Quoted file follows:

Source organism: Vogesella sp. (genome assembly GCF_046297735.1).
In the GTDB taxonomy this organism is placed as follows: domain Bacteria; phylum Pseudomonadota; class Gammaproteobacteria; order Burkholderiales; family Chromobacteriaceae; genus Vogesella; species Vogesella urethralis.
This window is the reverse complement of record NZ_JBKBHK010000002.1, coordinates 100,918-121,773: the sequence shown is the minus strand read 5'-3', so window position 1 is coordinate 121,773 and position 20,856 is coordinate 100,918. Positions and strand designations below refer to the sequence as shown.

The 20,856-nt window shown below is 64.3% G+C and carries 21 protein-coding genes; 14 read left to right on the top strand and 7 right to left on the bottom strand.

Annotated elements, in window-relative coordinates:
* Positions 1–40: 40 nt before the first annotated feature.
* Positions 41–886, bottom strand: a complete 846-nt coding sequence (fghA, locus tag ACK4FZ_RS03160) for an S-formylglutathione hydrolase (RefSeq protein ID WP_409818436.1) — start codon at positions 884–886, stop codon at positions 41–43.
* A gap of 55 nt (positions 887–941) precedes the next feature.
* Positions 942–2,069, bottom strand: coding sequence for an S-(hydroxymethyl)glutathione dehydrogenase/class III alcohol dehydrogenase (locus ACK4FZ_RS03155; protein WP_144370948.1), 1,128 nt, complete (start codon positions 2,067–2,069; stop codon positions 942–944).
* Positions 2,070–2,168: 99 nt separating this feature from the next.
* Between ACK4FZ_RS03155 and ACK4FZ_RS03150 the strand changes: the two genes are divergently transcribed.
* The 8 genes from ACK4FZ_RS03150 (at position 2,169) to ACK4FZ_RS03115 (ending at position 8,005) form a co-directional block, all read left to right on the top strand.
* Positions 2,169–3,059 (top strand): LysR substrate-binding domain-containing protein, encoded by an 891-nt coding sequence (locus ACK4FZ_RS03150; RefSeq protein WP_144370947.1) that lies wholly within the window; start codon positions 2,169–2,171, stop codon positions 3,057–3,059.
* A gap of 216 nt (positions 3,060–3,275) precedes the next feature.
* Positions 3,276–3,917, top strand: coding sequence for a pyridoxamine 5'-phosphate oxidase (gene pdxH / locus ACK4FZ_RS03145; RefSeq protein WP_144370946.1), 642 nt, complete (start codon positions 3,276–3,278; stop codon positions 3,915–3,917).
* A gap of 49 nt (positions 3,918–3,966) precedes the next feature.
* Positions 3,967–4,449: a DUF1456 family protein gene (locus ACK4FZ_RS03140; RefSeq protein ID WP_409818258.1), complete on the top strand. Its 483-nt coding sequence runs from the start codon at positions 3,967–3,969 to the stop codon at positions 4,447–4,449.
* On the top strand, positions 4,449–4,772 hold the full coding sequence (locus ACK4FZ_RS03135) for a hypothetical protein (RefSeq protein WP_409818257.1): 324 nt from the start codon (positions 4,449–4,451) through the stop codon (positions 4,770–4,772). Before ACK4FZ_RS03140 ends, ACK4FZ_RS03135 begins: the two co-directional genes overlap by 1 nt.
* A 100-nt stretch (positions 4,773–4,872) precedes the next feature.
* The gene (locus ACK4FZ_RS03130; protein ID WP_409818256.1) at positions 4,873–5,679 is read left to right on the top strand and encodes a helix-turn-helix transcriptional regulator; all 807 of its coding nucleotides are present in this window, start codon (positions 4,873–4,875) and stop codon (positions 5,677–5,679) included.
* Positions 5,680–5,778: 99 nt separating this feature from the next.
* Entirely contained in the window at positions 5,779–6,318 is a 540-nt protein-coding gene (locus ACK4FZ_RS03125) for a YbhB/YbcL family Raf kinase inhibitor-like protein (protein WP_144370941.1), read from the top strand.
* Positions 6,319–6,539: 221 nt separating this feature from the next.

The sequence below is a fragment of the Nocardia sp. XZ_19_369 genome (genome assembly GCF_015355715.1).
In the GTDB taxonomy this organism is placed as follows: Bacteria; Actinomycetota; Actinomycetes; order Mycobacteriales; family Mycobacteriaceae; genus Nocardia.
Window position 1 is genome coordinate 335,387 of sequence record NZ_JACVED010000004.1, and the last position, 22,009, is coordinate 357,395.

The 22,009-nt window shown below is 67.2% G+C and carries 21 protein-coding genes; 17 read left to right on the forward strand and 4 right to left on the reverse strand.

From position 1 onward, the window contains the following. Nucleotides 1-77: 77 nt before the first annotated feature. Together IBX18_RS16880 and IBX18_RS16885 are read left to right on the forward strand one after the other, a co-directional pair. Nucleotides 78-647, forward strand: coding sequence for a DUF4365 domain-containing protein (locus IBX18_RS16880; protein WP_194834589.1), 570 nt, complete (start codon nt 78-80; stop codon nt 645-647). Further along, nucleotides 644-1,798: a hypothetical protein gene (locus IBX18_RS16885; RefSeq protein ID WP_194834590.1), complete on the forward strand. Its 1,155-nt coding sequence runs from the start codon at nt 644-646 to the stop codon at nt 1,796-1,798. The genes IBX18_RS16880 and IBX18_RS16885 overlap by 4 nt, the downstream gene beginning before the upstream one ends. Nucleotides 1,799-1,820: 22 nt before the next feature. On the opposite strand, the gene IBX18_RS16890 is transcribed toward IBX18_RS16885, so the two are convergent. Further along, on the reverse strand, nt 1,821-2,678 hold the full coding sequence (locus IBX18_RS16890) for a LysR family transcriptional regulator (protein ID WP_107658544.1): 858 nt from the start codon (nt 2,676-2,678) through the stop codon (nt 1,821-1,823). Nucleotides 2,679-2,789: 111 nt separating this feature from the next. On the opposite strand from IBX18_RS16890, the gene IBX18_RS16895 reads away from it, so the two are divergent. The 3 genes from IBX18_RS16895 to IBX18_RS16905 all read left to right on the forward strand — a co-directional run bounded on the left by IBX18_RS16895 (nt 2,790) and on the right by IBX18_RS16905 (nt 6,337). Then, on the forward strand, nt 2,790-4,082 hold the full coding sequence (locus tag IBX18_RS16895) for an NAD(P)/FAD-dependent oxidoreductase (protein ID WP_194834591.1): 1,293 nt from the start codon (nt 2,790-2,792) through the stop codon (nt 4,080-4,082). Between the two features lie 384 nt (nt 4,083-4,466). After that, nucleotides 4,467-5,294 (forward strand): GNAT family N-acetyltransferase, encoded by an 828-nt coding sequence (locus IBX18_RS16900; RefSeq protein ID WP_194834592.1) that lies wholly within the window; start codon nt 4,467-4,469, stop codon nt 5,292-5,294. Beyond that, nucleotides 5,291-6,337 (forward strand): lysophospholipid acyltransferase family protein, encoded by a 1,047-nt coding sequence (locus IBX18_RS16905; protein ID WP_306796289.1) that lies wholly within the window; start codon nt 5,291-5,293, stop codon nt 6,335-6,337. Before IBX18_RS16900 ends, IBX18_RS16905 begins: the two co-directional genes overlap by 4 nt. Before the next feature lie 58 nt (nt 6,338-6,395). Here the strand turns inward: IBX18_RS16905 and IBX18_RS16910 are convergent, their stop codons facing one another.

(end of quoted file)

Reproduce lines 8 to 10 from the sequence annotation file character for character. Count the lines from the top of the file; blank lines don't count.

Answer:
* A gap of 55 nt (positions 887–941) precedes the next feature.
* Positions 942–2,069, bottom strand: coding sequence for an S-(hydroxymethyl)glutathione dehydrogenase/class III alcohol dehydrogenase (locus ACK4FZ_RS03155; protein WP_144370948.1), 1,128 nt, complete (start codon positions 2,067–2,069; stop codon positions 942–944).
* Positions 2,070–2,168: 99 nt separating this feature from the next.